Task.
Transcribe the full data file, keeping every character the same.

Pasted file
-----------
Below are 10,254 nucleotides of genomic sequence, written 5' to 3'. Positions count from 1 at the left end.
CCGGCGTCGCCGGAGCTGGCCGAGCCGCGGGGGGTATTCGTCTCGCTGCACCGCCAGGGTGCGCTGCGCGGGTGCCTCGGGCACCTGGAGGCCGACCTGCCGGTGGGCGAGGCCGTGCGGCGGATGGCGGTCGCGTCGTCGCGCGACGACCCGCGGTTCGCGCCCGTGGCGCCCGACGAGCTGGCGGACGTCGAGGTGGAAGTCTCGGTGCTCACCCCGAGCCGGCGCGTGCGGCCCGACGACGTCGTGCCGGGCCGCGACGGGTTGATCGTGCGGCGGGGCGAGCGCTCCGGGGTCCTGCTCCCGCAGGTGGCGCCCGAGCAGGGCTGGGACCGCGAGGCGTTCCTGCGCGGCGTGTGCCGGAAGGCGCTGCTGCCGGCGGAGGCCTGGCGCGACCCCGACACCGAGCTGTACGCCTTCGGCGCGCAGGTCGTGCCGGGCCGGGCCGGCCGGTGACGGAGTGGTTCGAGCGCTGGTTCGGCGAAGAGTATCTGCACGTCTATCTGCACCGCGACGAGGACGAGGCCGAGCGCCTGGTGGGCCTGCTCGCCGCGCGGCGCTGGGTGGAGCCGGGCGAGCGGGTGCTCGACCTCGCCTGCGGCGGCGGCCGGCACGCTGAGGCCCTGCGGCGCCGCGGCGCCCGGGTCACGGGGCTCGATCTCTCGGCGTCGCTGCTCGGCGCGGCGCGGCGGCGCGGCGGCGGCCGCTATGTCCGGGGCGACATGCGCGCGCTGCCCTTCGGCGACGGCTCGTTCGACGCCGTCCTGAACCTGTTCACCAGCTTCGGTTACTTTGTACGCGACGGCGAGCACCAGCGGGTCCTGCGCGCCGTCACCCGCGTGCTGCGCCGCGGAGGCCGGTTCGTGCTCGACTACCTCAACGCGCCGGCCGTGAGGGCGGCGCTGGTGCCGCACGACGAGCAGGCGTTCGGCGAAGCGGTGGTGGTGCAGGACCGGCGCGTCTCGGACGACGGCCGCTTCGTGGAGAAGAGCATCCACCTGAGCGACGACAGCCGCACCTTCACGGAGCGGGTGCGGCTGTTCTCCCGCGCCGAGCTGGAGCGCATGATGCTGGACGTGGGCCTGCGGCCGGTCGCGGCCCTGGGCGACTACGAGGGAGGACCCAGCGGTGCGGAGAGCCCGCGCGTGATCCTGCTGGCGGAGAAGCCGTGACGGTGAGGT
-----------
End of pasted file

Below are 10,254 nucleotides of genomic sequence, written 5' to 3'. Positions count from 1 at the left end.
CCGGCGTCGCCGGAGCTGGCCGAGCCGCGGGGGGTATTCGTCTCGCTGCACCGCCAGGGTGCGCTGCGCGGGTGCCTCGGGCACCTGGAGGCCGACCTGCCGGTGGGCGAGGCCGTGCGGCGGATGGCGGTCGCGTCGTCGCGCGACGACCCGCGGTTCGCGCCCGTGGCGCCCGACGAGCTGGCGGACGTCGAGGTGGAAGTCTCGGTGCTCACCCCGAGCCGGCGCGTGCGGCCCGACGACGTCGTGCCGGGCCGCGACGGGTTGATCGTGCGGCGGGGCGAGCGCTCCGGGGTCCTGCTCCCGCAGGTGGCGCCCGAGCAGGGCTGGGACCGCGAGGCGTTCCTGCGCGGCGTGTGCCGGAAGGCGCTGCTGCCGGCGGAGGCCTGGCGCGACCCCGACACCGAGCTGTACGCCTTCGGCGCGCAGGTCGTGCCGGGCCGGGCCGGCCGGTGACGGAGTGGTTCGAGCGCTGGTTCGGCGAAGAGTATCTGCACGTCTATCTGCACCGCGACGAGGACGAGGCCGAGCGCCTGGTGGGCCTGCTCGCCGCGCGGCGCTGGGTGGAGCCGGGCGAGCGGGTGCTCGACCTCGCCTGCGGCGGCGGCCGGCACGCTGAGGCCCTGCGGCGCCGCGGCGCCCGGGTCACGGGGCTCGATCTCTCGGCGTCGCTGCTCGGCGCGGCGCGGCGGCGCGGCGGCGGCCGCTATGTCCGGGGCGACATGCGCGCGCTGCCCTTCGGCGACGGCTCGTTCGACGCCGTCCTGAACCTGTTCACCAGCTTCGGTTACTTTGTACGCGACGGCGAGCACCAGCGGGTCCTGCGCGCCGTCACCCGCGTGCTGCGCCGCGGAGGCCGGTTCGTGCTCGACTACCTCAACGCGCCGGCCGTGAGGGCGGCGCTGGTGCCGCACGACGAGCAGGCGTTCGGCGAAGCGGTGGTGGTGCAGGACCGGCGCGTCTCGGACGACGGCCGCTTCGTGGAGAAGAGCATCCACCTGAGCGACGACAGCCGCACCTTCACGGAGCGGGTGCGGCTGTTCTCCCGCGCCGAGCTGGAGCGCATGATGCTGGACGTGGGCCTGCGGCCGGTCGCGGCCCTGGGCGACTACGAGGGAGGACCCAGCGGTGCGGAGAGCCCGCGCGTGATCCTGCTGGCGGAGAAGCCGTGACGGTGAGGT